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Climate Capitalism
Global Warming and the Transformation of the Global Economy

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  • Date Published: June 2010
  • availability: Available
  • format: Paperback
  • isbn: 9780521127288

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About the Authors
  • Confronting climate change is now understood as a problem of ‘decarbonising' the global economy: ending our dependence on carbon-based fossil fuels. This book explores whether such a transformation is underway, how it might be accelerated, and the complex politics of this process. Given the dominance of global capitalism and free-market ideologies, decarbonisation is dependent on creating carbon markets and engaging powerful actors in the world of business and finance. Climate Capitalism assesses the huge political dilemmas this poses, and the need to challenge the entrenched power of many corporations, the culture of energy use, and global inequalities in energy consumption. Climate Capitalism is essential reading for anyone wanting to better understand the challenge we face. It will also inform a range of student courses in environmental studies, development studies, international relations, and business programmes.

    • Accessible account of how to use market forces to transform a capitalist global economy to reduce the risk of climate change
    • Explores collective political solutions to reducing carbon emissions
    • Confronts the challenges of global justice, corporate power, and capitalist market dominance to potential climate change solutions
    Read more


    • Runner-up for the ISA Harold and Margaret Sprout Award 2011

    Reviews & endorsements

    "In commentary on global climate change, the issue of whose views to trust is itself one also now fraught with increasing uncertainty. The views of Newell and Paterson in this helpful book 'Climate Capitalism' are trustworthy and important. They need to be considered widely, seriously and urgently." - Aubrey Meyer, Global Commons Institute, London

    "The question of whether and under what terms capitalism can cope with climate change is the most important and challenging of our age. Climate Capitalism addresses this issue in an accessible and timely manner. It is required reading for all." - Sir David King, former Chief Scientific Adviser to the UK Government and Director of the Smith School of Enterprise and the Environment, University of Oxford

    "Climate change we know is intrinsically linked to the model of economic growth in the world. Neo-liberal economists today accept that climate change is the market's biggest failure. But still the world is looking for small answers to tinker its way out of the problem of growth. It is time we looked for new ways of ‘business unusual’. This is why this book, Climate Capitalism, is timely. It helps us understand the crisis, but also the opportunity to reinvent growth without pollution. Read it because you must." - Sunita Narain, Director of the Centre for Science and Environment, New Delhi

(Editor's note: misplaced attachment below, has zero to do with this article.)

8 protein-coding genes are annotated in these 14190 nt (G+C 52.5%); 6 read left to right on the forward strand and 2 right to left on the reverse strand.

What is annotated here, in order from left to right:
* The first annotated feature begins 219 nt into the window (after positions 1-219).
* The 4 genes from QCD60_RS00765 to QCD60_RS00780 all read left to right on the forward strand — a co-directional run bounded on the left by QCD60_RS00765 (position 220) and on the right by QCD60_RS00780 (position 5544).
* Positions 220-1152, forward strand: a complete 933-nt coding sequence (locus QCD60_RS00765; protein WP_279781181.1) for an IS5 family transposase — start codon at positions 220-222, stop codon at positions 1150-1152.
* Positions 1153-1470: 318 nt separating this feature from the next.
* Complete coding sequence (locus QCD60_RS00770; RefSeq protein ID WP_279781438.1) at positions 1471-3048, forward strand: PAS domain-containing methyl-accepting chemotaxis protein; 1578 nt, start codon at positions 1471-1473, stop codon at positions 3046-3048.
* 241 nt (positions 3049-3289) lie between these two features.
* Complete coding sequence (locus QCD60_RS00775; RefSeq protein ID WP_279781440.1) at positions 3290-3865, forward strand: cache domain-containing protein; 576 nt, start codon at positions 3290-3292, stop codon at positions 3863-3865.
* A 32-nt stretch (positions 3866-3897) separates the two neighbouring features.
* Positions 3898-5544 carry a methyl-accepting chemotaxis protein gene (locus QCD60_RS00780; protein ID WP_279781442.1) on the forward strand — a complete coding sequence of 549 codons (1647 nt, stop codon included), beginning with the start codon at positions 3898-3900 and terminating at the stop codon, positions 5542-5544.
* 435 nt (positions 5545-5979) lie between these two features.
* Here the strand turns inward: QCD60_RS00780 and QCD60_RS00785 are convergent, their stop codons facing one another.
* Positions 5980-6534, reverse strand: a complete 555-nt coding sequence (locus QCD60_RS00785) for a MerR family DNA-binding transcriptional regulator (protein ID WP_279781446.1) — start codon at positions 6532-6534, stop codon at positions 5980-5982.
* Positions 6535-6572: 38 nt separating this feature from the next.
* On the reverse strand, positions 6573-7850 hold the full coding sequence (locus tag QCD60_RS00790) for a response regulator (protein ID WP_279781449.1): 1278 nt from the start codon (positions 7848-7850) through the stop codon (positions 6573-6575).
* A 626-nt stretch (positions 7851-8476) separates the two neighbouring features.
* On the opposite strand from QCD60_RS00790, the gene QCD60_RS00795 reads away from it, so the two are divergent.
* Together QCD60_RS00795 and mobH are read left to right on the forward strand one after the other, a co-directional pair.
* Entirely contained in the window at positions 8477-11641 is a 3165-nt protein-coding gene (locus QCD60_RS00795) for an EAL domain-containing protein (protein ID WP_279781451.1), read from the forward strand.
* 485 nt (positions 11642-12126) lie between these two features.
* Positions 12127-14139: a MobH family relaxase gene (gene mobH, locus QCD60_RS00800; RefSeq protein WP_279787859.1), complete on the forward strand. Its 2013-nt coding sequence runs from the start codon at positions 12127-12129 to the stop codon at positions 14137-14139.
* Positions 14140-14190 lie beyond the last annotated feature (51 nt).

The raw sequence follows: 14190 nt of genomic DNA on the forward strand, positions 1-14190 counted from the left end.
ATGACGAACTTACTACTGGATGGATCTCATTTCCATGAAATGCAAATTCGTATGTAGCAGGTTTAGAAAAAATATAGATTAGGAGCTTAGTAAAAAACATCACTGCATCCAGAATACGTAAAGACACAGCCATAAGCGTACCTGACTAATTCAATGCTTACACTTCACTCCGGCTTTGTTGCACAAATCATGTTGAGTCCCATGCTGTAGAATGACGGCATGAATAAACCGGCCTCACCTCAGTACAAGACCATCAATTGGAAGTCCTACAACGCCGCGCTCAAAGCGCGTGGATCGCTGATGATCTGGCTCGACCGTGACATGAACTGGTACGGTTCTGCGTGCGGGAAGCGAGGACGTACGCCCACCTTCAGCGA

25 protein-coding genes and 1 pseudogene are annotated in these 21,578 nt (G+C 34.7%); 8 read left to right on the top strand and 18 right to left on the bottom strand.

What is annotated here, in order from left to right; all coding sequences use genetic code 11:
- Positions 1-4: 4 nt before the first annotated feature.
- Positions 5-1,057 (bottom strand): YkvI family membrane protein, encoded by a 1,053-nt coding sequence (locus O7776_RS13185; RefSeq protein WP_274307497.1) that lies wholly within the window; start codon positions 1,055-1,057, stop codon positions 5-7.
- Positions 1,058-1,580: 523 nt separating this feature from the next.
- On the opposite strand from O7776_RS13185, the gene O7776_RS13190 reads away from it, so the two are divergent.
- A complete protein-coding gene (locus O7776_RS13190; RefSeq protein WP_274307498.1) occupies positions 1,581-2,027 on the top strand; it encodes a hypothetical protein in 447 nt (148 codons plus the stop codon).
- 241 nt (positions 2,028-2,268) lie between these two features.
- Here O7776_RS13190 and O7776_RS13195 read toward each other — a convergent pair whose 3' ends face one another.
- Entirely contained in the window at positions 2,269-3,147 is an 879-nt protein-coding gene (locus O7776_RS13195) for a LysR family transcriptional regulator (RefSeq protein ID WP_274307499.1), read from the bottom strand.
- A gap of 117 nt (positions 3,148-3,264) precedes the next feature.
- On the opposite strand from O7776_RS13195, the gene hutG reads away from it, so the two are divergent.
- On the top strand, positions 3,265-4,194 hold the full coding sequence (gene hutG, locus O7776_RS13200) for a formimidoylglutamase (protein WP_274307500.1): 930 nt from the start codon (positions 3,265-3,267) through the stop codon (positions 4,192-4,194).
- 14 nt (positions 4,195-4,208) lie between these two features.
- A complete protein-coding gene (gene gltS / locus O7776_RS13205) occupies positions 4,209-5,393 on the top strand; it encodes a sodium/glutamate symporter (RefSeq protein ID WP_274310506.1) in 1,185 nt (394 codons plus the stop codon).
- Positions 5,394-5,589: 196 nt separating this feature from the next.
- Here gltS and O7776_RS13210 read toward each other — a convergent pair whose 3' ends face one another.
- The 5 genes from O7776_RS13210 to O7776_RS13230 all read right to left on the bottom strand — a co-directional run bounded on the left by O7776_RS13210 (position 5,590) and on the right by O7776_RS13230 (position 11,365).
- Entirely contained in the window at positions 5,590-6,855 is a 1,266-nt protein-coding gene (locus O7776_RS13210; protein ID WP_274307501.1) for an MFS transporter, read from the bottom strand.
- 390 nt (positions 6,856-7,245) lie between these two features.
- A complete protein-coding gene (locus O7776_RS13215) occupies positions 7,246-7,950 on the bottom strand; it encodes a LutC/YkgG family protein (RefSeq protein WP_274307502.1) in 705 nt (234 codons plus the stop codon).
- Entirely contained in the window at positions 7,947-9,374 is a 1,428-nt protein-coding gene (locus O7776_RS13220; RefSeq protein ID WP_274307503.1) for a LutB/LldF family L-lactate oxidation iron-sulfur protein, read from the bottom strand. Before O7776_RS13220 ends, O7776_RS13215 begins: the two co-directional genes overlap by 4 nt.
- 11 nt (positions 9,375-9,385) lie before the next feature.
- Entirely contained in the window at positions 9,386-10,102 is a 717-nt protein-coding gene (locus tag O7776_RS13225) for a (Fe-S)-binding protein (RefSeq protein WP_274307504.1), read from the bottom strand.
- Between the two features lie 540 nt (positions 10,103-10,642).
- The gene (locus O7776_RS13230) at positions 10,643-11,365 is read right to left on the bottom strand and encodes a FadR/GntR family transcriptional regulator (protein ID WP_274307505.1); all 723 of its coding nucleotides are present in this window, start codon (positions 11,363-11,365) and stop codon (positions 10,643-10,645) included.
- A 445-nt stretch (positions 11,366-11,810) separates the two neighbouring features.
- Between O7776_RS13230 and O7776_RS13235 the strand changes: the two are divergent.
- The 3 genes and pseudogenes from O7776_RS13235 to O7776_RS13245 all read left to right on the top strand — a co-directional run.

"This is the best book yet written on the complex connections between climate change policy, markets and capitalism more generally. Written in an impartial and balanced way, the work should become a standard text in the field." - Professor Lord Tony Giddens, London School of Economics and Political Science, author of The Politics of Climate Change

    "Climate Capitalism by Peter Newell and Matthew Paterson provides a comprehensive review of the market in Carbon reductions as well as the challenges that tackling climate change poses to capitalism more generally. While accepting that the model of global capitalism being followed so far in most of the world may need to be changed to a new, more sustainable, paradigm in the longer term, we need to start from where we are and harness the positive forces of capitalism towards solving the climate change problem rather than exacerbating it. It is an excellent book that anyone interested in the economics of climate change should read." - Saleemul Huq, Senior Fellow, Climate Change Group, International Institute for Environment and Development